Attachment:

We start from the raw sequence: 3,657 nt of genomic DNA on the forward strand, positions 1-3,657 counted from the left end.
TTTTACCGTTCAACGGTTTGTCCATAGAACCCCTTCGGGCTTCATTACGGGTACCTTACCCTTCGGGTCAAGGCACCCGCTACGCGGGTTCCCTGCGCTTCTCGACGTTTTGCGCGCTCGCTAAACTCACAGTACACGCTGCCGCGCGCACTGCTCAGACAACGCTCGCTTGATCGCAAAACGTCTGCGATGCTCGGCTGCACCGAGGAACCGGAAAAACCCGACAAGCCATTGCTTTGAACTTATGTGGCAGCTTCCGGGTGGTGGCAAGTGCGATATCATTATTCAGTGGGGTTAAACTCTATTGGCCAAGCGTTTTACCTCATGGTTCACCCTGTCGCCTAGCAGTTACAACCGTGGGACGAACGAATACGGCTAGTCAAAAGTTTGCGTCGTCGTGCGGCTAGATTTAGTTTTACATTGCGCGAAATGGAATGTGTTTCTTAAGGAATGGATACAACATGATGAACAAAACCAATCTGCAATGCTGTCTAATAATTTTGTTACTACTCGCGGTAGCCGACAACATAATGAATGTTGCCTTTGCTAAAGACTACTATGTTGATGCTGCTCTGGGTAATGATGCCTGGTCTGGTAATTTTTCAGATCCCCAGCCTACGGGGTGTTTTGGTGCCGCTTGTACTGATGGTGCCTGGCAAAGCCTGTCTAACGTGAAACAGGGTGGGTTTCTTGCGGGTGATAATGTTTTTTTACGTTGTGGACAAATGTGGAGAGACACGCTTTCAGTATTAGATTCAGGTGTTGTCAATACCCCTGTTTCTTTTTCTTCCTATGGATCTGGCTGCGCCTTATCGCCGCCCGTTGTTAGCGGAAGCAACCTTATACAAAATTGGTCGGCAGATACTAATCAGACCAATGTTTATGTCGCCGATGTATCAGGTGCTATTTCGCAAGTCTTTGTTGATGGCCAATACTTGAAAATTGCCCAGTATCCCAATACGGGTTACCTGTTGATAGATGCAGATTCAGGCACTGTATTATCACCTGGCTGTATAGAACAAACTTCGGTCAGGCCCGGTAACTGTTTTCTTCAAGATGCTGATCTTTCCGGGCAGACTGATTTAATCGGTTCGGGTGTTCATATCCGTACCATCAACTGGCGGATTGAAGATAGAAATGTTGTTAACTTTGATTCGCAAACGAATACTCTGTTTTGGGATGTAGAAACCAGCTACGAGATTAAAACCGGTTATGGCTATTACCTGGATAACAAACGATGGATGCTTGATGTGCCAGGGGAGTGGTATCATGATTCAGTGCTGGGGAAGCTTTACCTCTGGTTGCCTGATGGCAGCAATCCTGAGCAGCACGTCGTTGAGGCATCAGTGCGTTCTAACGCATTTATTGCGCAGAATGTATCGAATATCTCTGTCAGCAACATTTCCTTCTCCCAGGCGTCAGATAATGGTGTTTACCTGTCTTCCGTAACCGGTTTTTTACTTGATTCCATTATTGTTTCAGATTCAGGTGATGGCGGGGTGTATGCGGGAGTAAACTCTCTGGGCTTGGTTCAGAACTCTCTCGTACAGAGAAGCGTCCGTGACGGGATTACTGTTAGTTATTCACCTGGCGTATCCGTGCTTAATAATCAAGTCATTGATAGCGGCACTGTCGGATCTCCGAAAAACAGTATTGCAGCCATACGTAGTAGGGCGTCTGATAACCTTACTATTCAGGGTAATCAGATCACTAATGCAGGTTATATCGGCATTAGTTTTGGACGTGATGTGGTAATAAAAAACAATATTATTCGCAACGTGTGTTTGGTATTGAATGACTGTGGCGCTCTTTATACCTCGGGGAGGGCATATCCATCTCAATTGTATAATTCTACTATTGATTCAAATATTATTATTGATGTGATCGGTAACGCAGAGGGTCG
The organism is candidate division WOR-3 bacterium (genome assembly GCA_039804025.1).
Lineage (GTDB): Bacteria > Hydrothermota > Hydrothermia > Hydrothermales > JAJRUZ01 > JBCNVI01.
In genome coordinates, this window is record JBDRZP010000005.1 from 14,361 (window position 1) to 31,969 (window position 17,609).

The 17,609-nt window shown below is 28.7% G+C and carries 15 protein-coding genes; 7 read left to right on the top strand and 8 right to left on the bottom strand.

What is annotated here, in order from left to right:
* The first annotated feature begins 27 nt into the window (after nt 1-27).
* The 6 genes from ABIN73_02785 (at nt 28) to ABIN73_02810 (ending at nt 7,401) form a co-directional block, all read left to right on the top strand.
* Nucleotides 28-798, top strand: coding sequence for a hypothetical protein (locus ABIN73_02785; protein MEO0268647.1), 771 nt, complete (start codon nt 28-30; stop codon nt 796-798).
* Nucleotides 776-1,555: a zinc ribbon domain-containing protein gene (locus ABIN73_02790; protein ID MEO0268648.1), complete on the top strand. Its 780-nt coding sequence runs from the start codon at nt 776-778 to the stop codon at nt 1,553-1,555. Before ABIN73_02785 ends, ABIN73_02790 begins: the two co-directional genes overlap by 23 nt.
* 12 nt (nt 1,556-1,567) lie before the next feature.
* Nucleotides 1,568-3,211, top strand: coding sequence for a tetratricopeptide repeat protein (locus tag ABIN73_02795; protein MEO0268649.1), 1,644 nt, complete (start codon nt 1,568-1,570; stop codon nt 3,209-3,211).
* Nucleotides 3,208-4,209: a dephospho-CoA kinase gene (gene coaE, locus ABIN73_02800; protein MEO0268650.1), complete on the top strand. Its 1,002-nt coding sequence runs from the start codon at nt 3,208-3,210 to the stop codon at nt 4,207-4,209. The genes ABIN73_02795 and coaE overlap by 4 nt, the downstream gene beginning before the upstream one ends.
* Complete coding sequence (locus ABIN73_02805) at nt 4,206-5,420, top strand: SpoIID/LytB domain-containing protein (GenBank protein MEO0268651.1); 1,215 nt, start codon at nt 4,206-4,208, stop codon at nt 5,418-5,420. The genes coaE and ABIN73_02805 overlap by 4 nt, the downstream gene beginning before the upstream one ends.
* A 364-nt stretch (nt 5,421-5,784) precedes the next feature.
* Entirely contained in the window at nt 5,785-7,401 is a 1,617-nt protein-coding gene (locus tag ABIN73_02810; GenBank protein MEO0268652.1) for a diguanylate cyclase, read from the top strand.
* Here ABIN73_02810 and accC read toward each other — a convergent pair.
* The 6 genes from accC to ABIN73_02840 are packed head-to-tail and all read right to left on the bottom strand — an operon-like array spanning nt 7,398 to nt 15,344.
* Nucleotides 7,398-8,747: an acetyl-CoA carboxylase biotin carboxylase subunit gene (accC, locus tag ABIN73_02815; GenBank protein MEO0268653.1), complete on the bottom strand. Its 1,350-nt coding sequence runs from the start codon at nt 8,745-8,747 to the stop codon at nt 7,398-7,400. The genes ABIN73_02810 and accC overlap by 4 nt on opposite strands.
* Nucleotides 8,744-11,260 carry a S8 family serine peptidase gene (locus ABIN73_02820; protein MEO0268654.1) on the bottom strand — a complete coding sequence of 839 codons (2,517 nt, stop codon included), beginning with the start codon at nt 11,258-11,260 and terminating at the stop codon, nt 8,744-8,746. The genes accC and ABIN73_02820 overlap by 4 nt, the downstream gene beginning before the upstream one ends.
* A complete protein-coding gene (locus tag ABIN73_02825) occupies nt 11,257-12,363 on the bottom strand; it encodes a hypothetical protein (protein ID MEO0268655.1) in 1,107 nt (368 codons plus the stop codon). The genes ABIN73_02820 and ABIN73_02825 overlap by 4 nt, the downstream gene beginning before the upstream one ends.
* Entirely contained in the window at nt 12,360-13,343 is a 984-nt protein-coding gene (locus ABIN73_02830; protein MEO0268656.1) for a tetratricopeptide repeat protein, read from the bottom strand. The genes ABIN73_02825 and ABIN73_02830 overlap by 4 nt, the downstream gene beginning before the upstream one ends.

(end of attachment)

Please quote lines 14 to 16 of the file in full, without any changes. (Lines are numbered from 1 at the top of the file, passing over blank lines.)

* Nucleotides 3,208-4,209: a dephospho-CoA kinase gene (gene coaE, locus ABIN73_02800; protein MEO0268650.1), complete on the top strand. Its 1,002-nt coding sequence runs from the start codon at nt 3,208-3,210 to the stop codon at nt 4,207-4,209. The genes ABIN73_02795 and coaE overlap by 4 nt, the downstream gene beginning before the upstream one ends.
* Complete coding sequence (locus ABIN73_02805) at nt 4,206-5,420, top strand: SpoIID/LytB domain-containing protein (GenBank protein MEO0268651.1); 1,215 nt, start codon at nt 4,206-4,208, stop codon at nt 5,418-5,420. The genes coaE and ABIN73_02805 overlap by 4 nt, the downstream gene beginning before the upstream one ends.
* A 364-nt stretch (nt 5,421-5,784) precedes the next feature.